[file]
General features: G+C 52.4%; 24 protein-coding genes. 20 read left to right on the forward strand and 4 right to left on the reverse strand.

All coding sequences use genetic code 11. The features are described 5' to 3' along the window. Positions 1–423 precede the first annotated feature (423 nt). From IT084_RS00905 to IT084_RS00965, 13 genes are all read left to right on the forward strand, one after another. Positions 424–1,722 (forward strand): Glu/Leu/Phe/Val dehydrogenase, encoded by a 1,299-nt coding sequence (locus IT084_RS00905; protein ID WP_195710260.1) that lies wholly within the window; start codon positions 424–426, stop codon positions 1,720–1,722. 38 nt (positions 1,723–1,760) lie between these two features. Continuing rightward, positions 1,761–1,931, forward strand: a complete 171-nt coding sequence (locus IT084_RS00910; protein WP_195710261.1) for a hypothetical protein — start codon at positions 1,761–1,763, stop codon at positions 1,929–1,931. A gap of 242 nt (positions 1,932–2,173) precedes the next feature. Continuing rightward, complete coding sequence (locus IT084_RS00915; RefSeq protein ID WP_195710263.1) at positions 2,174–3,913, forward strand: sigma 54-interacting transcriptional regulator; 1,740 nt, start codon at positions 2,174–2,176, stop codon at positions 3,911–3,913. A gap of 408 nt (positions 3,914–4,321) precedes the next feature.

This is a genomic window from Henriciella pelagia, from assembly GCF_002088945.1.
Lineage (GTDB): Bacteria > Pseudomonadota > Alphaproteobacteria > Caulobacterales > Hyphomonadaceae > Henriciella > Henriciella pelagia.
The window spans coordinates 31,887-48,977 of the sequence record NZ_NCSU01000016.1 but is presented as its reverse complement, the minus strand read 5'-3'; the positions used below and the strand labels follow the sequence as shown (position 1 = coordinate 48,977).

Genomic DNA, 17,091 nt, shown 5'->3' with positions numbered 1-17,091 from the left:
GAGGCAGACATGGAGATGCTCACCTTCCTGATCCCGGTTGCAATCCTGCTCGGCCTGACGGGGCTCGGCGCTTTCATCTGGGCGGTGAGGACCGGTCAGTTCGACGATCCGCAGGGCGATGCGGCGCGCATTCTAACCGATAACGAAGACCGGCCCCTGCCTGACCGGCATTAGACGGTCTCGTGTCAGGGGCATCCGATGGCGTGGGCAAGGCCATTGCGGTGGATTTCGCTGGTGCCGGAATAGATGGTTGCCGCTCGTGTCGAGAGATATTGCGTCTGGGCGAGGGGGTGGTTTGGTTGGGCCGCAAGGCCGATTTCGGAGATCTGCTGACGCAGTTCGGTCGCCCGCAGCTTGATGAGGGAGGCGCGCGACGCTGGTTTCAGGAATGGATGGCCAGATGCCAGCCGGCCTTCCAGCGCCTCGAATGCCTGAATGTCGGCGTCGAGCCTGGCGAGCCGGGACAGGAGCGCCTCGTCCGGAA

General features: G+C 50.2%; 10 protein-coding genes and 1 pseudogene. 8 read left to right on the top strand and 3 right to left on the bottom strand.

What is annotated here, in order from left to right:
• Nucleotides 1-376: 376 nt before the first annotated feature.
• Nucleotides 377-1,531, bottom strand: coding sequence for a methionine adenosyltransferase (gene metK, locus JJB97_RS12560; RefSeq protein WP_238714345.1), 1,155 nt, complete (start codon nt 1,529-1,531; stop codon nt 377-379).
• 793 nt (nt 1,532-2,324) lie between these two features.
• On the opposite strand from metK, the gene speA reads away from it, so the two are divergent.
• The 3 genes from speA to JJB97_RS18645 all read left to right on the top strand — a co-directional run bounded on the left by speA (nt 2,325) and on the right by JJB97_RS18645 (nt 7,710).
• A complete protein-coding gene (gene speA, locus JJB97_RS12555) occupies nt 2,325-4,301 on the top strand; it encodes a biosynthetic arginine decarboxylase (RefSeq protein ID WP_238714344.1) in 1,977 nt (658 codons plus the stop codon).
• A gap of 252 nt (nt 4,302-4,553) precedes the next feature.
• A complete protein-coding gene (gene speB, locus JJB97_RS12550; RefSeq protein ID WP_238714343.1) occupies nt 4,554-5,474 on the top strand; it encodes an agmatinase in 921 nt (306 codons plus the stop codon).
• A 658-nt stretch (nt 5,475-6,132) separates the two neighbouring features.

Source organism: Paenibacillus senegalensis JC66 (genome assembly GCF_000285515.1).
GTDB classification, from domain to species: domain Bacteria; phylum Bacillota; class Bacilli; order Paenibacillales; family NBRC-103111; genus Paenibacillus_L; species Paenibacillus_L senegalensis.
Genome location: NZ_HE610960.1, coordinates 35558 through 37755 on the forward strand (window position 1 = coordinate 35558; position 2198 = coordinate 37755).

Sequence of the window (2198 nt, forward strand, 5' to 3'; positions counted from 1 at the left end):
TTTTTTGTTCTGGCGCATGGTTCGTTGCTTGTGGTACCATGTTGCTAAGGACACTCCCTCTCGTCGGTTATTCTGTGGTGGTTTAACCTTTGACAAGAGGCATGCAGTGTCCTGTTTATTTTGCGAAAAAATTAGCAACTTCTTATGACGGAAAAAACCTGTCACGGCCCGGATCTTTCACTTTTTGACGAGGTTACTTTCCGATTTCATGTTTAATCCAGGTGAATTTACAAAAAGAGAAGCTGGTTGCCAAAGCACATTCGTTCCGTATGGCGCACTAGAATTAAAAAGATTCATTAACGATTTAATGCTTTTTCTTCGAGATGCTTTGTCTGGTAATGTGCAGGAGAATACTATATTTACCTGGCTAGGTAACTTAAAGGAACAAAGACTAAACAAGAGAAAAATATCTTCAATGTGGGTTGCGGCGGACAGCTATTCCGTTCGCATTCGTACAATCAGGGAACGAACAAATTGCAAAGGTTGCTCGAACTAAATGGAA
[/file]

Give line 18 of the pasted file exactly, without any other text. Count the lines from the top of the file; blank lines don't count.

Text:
• A 658-nt stretch (nt 5,475-6,132) separates the two neighbouring features.